Developers scramble for Real Estate Act compliance, but buyers remain sceptical
Most builders are incorporating RERA provisions in the sale agreement with buyers and ensuring timely delivery of projects
The year 2017 will be significant for homebuyers harassed for years because of property sale agreements lopsided in favour of developers, violation of building rules and delayed home delivery. The consumerfriendly Real Estate Regulatory Act (RERA), which kicks in from May 1, has pushed developers to sign agreements with buyers and take other initiatives which they claim are RERA compliant.
The act has some stringent provisions including three-year prison terms or heavy penalty for developers failing to comply with its provisions.
Real estate experts and RERA activists say that most developers are quickly adopting compliance measures by setting up expert teams of project management consultants to ensure timely completion of projects. Some are even planning to adopt the build and sell models for projects instead of housing project prelaunches, which might be scrapped altogether once the Act is implemented.
New rules require only those projects with all approvals in place to be advertised and sold to homebuyers. Information related to approvals, time taken for completion and master plan of the project have to be disclosed before the launch. Each project must also have an individual escrow account, with 70% of sales proceeds deposited in it.
Many developers are upgrad- ing their agreement to sell, training sales professionals on interfacing with customers, setting up special compliance teams to monitor projects and ensuring timely completion of projects. Technical experts are also being taken on board, says Sumit Jha, director and CEO, National Institute of Real Estate Management (NIREM).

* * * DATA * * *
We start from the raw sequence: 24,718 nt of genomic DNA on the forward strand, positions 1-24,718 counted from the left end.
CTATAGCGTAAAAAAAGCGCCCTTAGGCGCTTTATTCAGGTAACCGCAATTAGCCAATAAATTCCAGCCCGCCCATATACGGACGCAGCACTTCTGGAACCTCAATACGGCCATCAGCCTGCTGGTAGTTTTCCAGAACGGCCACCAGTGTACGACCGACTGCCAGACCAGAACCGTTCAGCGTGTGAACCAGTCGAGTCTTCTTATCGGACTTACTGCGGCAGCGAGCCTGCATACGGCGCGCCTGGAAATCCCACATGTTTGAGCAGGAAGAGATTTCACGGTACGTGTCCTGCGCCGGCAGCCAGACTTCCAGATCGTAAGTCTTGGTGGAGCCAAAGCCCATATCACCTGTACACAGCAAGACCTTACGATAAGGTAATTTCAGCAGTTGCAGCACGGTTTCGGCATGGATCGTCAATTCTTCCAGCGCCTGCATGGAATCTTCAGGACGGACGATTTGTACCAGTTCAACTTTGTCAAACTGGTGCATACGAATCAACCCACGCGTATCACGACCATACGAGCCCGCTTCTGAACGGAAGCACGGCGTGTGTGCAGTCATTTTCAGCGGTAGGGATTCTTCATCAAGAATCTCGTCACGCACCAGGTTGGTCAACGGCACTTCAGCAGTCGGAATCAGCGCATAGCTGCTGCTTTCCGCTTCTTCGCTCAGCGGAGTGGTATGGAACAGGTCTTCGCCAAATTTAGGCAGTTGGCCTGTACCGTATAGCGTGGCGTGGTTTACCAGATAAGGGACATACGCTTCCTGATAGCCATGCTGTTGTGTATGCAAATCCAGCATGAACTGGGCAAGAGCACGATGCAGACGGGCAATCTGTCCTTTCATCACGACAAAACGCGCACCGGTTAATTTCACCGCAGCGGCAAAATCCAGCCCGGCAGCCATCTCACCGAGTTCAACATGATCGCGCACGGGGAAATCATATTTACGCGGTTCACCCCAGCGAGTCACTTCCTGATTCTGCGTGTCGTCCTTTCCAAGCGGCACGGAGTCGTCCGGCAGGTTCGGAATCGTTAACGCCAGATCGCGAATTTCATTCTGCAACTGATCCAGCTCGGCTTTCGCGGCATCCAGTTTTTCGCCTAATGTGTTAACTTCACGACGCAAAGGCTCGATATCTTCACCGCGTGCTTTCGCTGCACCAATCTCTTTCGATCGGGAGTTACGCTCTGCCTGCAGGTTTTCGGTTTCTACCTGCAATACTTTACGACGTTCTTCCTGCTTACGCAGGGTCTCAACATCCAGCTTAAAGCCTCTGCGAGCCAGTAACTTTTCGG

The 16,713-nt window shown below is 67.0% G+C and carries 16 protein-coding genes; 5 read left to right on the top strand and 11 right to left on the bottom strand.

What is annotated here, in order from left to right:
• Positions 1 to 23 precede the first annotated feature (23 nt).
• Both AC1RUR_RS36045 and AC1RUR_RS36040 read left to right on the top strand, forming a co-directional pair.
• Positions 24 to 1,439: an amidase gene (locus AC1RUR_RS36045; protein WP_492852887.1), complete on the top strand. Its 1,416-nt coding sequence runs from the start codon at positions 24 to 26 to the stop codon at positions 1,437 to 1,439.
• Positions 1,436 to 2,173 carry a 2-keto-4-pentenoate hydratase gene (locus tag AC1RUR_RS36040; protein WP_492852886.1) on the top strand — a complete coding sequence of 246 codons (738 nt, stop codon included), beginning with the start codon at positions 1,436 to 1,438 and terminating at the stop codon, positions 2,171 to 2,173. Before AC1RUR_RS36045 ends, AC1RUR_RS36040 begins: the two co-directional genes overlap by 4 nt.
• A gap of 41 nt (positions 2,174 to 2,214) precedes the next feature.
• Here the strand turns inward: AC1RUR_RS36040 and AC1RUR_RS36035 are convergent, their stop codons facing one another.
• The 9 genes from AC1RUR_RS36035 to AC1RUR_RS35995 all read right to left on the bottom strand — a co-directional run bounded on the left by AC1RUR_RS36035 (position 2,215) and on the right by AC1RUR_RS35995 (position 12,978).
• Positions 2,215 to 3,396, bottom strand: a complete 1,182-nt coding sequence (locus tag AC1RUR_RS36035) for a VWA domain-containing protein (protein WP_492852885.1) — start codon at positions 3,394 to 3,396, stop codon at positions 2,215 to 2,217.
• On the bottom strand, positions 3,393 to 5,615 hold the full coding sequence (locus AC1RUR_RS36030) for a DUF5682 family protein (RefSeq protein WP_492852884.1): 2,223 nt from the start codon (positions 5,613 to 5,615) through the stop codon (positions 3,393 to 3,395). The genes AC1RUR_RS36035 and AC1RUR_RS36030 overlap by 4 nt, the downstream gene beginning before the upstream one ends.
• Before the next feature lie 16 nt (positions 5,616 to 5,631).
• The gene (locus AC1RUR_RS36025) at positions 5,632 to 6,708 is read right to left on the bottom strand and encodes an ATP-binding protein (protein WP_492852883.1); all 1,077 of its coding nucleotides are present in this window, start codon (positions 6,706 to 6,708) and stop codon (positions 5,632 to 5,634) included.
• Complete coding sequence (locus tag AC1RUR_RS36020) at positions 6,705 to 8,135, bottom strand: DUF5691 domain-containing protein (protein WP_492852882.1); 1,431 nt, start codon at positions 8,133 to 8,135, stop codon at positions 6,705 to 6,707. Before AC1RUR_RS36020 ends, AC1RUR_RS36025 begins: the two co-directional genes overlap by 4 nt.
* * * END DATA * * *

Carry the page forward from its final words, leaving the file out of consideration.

Activists and homebuyers, however, remain sceptical of the developers’ moves. “If there are developers claiming that they are incorporating RERA norms and that their builder-buyer agreement is RERA compliant, it is nothing but a marketing gimmick,” says Abhay Upadhyay, national convenor, Fight for RERA.
States are expected to notify the real estate rules, including the general rules and the agreement for sale rules to establish the real estate regulatory authorities and the appellate tribunals by April 30 this year.
However, only the four states – Gujarat, Madhya Pradesh, Maharashtra, Uttar Pradesh and six union territories have so far notified the final rules and not the agreement for sale rules. Some states have also diluted rules.
A look at some new agreements drawn up by builders reveal that there are enough disclosures for customers to take an informed decision about investing in a property. The agreement spells out the entire payment schedule that includes external development and internal development charges but there are loopholes too that need to be plugged.
“The agreement states that the development authority concerned has granted the commencement certificate to develop the project along with the approval date and the number. It declares that the promoter has registered the project under the provisions of RERA with the real estate regulatory authority,” says Akshat Pande, partner, Seth Dua & Associates.
The amount to be paid by the buyer is clearly stated in the agreement and is meant to be escalation free. This means is that there will be no arbitrary escalation in prices by the promoter going forward,” he adds.